Down & Over the Hill: 2019 Colorado Marathon

Hello?

Hellooo?

Come on, blog, wake up.

Huh?

Hi!

You?

Yeah, me!

What … what year is it?

It’s 2019. A lot has happened.

Sure has. Have you noticed how disgusting WordPress is with all these ads?

Yeah, it’s not great.

Anyway, are you going to start blogging all the time again?

Not quite. But I feel compelled to keep my race journal going, even if it means starting a write-up far too late. I guess there’s something about getting older that makes you outsource your memory to digital platforms. I’m sorry if this makes you sound like you only have a utilitarian purpose. I respect you a lot more than that.

I can see that.

And I’m truly sorry for abandoning you. I guess my 50-states quest slowed down considerably as the other pieces in my life began to fall into place. As work gets more demanding, it’s also more rewarding. There’s also the background noise of getting older, reassessing the priorities in your life, and taking a hard look at how we spend our time.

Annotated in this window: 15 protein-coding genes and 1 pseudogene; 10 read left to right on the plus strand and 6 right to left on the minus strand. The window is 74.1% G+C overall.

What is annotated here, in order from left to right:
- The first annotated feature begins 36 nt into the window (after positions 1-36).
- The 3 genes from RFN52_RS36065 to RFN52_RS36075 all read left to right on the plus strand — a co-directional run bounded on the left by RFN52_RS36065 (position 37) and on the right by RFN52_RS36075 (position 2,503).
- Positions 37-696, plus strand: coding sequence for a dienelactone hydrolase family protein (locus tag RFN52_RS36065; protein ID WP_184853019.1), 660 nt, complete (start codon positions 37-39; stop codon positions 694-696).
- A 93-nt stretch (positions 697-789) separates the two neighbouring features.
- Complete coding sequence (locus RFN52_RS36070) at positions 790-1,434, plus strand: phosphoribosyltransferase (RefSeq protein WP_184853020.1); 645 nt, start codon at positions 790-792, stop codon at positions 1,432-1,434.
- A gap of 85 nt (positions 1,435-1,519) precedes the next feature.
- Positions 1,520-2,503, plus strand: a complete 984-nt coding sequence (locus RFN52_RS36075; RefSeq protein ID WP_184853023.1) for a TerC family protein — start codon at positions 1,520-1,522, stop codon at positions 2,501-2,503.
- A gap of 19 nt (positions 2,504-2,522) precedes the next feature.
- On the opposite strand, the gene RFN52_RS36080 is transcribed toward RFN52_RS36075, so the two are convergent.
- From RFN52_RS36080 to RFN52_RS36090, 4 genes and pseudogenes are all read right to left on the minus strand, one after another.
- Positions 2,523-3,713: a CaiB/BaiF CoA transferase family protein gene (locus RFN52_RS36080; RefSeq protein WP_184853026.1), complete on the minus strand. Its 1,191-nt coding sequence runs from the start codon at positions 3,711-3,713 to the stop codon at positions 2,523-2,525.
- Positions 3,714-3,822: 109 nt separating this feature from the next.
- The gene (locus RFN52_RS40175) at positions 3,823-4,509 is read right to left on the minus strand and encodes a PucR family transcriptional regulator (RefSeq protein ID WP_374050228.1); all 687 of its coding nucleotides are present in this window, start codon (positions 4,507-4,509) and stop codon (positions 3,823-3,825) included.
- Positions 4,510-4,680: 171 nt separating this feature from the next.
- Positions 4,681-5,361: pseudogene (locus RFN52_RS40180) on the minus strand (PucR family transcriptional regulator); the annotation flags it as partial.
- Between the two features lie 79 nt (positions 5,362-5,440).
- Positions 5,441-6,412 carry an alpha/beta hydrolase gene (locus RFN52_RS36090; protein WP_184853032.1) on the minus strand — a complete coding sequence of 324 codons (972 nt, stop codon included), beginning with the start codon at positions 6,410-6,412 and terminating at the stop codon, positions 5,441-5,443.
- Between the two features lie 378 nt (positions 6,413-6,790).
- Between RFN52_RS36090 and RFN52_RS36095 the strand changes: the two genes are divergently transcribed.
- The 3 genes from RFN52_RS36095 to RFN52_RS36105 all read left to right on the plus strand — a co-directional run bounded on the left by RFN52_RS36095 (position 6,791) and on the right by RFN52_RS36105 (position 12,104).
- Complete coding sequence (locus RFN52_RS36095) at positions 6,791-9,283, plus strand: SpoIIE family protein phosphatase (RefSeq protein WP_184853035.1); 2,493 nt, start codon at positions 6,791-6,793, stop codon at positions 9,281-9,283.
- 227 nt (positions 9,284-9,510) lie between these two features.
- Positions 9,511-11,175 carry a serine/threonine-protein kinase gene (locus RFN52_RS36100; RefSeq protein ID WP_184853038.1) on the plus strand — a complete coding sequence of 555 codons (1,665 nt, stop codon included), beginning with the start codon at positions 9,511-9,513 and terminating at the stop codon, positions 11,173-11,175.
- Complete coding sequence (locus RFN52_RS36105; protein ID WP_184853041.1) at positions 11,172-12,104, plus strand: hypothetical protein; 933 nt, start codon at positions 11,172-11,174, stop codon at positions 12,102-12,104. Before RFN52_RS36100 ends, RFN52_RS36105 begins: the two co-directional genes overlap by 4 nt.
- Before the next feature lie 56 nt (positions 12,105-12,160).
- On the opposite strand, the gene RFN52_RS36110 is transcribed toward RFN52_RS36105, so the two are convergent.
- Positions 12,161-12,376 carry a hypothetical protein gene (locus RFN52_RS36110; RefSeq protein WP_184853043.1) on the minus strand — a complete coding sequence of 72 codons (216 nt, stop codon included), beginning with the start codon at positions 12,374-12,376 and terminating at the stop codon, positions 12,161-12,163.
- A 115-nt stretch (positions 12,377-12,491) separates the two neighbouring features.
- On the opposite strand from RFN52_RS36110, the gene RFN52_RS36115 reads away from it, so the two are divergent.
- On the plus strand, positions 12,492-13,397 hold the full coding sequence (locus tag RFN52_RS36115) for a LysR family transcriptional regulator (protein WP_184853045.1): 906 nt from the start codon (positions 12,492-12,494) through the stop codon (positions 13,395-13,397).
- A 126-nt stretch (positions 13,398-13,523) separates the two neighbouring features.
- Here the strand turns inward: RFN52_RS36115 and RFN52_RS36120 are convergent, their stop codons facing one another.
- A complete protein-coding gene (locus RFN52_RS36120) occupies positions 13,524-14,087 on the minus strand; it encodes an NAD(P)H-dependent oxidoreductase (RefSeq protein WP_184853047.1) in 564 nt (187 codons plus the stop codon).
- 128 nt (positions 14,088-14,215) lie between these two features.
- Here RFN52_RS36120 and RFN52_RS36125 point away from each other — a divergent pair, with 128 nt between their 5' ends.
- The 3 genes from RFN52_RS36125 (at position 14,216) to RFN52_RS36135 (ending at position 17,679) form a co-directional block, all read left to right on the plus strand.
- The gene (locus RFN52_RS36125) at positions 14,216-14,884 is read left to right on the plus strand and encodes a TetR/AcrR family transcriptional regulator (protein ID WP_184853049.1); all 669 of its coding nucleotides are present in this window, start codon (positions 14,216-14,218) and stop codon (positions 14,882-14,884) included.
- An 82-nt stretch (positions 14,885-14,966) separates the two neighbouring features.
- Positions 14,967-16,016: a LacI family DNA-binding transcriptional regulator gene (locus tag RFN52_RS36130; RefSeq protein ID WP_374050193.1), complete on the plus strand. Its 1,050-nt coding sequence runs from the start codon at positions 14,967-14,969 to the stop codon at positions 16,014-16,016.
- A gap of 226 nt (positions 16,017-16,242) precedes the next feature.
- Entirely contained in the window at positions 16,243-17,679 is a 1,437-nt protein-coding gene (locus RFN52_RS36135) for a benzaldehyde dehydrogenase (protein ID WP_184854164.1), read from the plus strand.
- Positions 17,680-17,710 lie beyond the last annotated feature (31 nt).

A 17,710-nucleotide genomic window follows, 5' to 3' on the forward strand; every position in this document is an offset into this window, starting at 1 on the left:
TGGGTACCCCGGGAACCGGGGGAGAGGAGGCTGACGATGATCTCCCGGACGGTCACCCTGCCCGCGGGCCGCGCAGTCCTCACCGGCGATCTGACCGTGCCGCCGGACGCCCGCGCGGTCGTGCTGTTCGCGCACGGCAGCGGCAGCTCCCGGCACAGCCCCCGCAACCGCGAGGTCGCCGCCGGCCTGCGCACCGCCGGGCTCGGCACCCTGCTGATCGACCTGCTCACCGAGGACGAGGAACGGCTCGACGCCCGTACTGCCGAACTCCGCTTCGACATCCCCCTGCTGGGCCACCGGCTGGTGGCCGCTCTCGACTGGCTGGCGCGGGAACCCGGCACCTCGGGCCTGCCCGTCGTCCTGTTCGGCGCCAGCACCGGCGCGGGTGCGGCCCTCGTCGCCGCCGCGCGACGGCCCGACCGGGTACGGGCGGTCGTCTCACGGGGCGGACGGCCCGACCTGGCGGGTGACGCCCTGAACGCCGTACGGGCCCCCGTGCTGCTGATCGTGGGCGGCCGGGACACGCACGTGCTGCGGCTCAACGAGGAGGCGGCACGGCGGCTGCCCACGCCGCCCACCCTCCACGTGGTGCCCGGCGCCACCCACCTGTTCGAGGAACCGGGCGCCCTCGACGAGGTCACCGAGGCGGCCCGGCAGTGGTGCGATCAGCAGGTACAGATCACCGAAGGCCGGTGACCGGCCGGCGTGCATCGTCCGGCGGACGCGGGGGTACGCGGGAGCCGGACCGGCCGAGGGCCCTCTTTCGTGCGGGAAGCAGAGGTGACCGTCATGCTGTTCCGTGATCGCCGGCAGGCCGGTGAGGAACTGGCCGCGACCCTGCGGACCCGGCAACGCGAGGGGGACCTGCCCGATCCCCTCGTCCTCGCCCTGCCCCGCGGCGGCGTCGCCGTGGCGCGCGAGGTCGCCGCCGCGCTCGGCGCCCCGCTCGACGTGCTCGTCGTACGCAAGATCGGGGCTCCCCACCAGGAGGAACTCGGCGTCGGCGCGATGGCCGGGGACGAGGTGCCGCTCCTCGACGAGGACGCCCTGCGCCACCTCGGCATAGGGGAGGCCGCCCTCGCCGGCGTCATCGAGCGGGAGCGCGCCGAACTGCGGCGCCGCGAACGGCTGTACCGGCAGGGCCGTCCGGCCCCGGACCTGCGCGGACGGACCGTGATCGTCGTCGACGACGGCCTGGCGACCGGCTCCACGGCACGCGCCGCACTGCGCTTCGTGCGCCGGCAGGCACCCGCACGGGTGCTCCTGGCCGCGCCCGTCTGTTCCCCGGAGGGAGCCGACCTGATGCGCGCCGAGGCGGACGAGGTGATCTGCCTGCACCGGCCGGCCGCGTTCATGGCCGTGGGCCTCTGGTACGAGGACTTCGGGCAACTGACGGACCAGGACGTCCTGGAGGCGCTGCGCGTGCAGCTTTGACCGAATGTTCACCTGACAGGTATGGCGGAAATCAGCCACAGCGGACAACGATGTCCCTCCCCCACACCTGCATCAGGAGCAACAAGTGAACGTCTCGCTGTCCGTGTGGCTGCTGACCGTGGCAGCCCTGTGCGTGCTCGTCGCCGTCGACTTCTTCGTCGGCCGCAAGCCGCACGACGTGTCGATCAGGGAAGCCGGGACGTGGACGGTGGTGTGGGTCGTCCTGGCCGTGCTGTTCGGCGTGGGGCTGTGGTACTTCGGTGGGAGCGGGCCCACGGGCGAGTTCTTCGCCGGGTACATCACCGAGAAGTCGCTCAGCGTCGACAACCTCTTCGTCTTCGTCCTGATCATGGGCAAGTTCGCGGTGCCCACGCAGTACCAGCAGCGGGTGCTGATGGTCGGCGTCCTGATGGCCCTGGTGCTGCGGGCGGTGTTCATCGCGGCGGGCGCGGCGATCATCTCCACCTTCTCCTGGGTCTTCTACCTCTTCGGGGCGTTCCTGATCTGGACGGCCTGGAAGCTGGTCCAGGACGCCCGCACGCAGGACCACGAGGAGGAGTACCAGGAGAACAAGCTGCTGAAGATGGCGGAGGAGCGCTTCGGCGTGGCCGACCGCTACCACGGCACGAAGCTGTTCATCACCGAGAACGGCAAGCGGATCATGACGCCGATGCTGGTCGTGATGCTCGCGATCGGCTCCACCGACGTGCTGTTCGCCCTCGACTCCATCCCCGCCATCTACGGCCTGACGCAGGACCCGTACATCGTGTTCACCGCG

So I’m also your therapist?

Not exactly, but you definitely provide some therapeutic outlets. Running itself is a great example of my impulse to disconnect and escape for long periods of time with no one but my thoughts. But being able to elaborate on that experience and put it into writing is just as effective and important.

Can we cut to the chase? Did you run something?

Yes, I did. But there’s a lot that happened since the last time we spoke. I rode across Iowa in the summer of 2017, and last year I finished my first (and only) triathlon.

Hold on, you finished a tri and didn’t tell me about it?

Not to you, directly, no.